[Google Scholar]
  61. 61. 
    Wells BJ, Chagin KM, Nowacki AS, Kattan MW. 2013. Strategies for handling missing data in electronic health record derived data. eGEMS 1:37
    [Google Scholar]
  62. 62. 
    Agniel D, Kohane IS, Weber GM. 2018. Biases in electronic health record data due to processes within the healthcare system: retrospective observational study. BMJ 361:k1479
    [Google Scholar]
  63. 63. 
    Bartlett VL, Dhruva SS, Shah ND, Ryan P, Ross JS 2019. Feasibility of using real-world data to replicate clinical trial evidence. JAMA Netw. Open 2:e1912869
    [Google Scholar]
  64. 64. 
    Ferryman K, Pitcan M. 2018. Fairness in precision medicine Res. Proj., Data & Society. https://datasociety.net/research/fairness-precision-medicine/
  65. 65. 
    Hing E, Burt CW. 2009. Are there patient disparities when electronic health records are adopted?. J. Health Care Poor Underserved 20:473–88
    [Google Scholar]
  66. 66. 
    Kapoor M, Agrawal D, Ravi S, Roy A, Subramanian S, Guleria R. 2019. Missing female patients: an observational analysis of sex ratio among outpatients in a referral tertiary care public hospital in India. BMJ Open 9:e026850
    [Google Scholar]
  67. 67. 
    Haneuse SJA, Shortreed SM 2017. On the use of electronic health records. Methods in Comparative Effectiveness Research C Gatsonis, SC Morton 469–502 New York: Chapman & Hall/CRC
    [Google Scholar]
  68. 68. 
    Wing C, Simon K, Bello-Gomez RA. 2018. Designing difference in difference studies: best practices for public health policy research. Annu. Rev. Public Health 39:453–69
    [Google Scholar]
  69. 69. 
    Callahan EJ, Hazarian S, Yarborough M, Sánchez JP. 2014. Eliminating LGBTIQQ health disparities: the associated roles of electronic health records and institutional culture. Hastings Center Rep. 44:S48–52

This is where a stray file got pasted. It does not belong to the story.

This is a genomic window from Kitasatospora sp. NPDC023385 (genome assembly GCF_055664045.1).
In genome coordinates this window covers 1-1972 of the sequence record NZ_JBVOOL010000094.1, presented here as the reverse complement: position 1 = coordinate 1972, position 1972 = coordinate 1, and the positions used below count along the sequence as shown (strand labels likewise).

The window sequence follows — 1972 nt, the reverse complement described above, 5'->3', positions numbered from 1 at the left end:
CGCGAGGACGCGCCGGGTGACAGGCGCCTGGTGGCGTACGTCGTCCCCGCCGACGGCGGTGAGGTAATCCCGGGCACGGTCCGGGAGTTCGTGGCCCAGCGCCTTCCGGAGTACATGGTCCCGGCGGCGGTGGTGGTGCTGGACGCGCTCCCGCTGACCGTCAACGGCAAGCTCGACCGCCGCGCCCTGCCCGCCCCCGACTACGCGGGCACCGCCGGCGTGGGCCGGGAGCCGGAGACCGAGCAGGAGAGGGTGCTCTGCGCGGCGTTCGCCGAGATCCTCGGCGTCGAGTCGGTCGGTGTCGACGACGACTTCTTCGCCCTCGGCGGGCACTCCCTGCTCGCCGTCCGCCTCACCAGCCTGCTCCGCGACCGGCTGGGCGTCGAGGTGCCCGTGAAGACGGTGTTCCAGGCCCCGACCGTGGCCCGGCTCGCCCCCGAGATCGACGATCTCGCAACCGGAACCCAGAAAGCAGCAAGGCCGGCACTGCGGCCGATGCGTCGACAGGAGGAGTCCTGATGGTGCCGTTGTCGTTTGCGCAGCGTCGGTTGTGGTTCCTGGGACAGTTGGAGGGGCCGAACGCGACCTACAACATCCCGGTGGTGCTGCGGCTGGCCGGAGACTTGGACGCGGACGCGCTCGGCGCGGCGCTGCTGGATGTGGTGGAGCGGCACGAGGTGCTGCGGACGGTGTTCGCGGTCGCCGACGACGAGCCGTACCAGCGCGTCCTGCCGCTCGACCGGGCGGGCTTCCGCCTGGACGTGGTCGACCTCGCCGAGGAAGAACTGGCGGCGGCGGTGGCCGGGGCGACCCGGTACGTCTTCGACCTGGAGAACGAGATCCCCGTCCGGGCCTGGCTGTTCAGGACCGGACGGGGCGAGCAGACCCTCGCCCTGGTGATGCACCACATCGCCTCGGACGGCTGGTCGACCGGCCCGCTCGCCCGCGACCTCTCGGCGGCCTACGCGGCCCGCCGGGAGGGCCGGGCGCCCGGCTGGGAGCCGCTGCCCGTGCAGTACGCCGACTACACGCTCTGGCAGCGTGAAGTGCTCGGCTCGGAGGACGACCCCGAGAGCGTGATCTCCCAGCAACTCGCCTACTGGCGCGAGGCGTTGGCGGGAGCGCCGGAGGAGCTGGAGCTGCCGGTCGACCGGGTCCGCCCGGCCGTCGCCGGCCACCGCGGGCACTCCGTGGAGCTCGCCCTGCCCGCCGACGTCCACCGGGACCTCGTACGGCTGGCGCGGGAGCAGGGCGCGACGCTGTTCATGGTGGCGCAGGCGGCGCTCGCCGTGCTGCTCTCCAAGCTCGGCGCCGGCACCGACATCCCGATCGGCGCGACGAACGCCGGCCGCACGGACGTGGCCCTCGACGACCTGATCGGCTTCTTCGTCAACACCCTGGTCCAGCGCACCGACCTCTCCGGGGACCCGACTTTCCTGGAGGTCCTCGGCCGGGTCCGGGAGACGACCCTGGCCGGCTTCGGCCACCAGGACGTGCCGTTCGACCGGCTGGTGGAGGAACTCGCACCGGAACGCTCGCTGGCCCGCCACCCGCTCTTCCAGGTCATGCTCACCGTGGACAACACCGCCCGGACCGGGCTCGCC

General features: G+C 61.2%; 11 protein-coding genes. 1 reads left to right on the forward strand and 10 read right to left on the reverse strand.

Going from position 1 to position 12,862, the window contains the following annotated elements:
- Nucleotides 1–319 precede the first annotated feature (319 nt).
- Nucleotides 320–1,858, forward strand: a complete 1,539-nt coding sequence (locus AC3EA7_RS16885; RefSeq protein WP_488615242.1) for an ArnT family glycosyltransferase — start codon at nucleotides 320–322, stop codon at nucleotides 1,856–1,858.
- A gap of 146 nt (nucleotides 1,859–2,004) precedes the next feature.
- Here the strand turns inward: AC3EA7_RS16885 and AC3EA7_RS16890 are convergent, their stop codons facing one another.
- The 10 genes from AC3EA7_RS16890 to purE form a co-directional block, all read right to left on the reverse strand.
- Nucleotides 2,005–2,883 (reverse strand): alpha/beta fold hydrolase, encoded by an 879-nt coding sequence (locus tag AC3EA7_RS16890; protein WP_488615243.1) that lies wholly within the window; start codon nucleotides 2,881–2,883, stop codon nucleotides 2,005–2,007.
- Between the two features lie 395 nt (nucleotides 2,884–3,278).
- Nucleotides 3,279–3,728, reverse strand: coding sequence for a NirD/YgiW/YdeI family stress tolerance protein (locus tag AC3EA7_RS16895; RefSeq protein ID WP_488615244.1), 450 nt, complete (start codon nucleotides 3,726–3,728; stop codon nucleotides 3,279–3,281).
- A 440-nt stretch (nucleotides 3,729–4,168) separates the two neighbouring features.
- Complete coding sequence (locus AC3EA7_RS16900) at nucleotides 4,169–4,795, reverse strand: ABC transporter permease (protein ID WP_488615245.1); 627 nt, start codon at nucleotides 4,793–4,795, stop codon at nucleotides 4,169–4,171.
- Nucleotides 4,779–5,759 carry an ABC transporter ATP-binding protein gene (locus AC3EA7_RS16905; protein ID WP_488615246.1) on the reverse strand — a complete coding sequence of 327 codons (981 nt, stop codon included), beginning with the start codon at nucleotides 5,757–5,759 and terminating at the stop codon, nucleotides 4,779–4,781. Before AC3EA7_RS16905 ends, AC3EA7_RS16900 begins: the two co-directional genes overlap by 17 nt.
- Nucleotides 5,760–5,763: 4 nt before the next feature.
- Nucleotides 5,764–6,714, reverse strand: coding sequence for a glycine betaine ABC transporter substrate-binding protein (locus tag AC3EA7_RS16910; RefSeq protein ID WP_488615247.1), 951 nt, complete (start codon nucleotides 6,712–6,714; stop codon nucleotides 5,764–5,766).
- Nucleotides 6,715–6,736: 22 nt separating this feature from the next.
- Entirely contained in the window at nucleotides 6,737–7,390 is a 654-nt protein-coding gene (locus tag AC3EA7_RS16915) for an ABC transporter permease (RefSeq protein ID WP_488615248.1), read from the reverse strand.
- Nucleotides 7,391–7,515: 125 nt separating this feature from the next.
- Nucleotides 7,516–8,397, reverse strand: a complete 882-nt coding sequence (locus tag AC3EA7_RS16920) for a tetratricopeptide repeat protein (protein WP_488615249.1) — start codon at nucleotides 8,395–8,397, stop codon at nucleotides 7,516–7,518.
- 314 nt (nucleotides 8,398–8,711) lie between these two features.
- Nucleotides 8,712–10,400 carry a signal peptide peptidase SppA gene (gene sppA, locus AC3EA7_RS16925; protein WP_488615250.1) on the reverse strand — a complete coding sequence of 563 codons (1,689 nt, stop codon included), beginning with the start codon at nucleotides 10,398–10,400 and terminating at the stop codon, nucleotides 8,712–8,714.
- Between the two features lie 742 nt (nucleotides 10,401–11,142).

[Google Scholar]
  70. 70. 
    López MM, Bevans M, Wehrlen L, Yang L, Wallen G. 2017. Discrepancies in race and ethnicity documentation: a potential barrier in identifying racial and ethnic disparities. J. Racial Ethnic Health Disparities 4:812–18
    [Google Scholar]
  71. 71. 
    Klinger EV, Carlini SV, Gonzalez I, Hubert SS, Linder JA et al. 2015. Accuracy of race, ethnicity, and language preference in an electronic health record. J. Gen. Intern. Med. 30:719–23
    [Google Scholar]
  72. 72. 
    Dredze M. 2012. How social media will change public health. IEEE Intell. Syst. 27:81–84
    [Google Scholar]
  73. 73. 
    Abebe R, Hill S, Vaughan JW, Small PM, Schwartz HA. 2019. Using search queries to understand health information needs in Africa. Proceedings of the Thirteenth International AAAI Conference on Web and Social Media3–14 Palo Alto, CA: AAAI
  74. 74. 
    Giorgi S, Preoţiuc-Pietro D, Buffone A, Rieman D, Ungar L, Schwartz HA. 2018. The remarkable benefit of user-level aggregation for lexical-based population-level predictions. Proceedings of the 2018 Conference on Empirical Methods in Natural Language Processing1167–72 Stroudsburg, PA: Assoc. Comput. Linguist.
  75. 75.